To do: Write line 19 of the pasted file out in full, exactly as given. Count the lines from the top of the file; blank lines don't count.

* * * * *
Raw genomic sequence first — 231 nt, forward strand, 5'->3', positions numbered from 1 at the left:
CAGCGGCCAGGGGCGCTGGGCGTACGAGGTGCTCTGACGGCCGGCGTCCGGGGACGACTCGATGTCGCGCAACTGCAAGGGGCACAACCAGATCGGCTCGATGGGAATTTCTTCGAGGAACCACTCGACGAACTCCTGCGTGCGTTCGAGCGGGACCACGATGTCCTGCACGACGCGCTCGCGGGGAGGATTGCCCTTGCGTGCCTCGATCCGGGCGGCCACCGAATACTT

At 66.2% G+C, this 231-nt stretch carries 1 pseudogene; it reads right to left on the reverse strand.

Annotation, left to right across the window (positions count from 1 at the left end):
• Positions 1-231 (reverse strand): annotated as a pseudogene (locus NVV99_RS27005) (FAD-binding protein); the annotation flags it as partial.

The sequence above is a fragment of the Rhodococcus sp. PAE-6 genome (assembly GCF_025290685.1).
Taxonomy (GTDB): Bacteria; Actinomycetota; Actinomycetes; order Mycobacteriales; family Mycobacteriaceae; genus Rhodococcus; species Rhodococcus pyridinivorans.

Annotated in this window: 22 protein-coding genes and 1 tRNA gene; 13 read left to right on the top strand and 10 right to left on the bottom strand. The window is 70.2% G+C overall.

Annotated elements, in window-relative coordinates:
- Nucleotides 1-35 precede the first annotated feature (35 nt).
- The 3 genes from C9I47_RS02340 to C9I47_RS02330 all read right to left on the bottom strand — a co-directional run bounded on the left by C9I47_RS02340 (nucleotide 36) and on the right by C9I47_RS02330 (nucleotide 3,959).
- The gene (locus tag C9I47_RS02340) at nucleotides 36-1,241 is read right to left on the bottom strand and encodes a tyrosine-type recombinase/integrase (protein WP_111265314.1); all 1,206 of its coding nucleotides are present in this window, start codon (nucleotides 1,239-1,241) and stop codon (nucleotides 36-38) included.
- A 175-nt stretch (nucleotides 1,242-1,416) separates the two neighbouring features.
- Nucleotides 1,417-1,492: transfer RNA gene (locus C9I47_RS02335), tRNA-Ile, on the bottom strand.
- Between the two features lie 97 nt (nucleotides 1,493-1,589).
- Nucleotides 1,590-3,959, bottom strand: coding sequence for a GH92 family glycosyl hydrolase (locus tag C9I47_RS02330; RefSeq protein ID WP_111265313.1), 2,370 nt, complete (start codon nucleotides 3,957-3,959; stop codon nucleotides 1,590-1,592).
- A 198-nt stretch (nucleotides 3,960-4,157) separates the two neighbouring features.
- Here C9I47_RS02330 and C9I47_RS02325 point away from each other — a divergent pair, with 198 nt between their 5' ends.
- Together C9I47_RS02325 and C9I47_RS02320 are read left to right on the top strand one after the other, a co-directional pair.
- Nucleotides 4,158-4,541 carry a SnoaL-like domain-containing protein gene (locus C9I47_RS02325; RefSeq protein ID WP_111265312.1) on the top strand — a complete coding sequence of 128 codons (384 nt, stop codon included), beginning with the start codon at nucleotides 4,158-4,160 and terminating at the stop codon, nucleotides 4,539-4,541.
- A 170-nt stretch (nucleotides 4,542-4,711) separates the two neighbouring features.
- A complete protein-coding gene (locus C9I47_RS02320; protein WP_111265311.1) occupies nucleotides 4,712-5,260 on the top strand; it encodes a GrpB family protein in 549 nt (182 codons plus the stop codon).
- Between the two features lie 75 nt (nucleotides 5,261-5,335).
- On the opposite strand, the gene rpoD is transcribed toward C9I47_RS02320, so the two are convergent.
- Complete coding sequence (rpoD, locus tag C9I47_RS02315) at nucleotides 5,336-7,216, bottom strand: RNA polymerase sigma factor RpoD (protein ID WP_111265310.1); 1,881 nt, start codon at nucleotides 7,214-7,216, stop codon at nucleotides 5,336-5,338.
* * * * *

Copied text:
- Together C9I47_RS02325 and C9I47_RS02320 are read left to right on the top strand one after the other, a co-directional pair.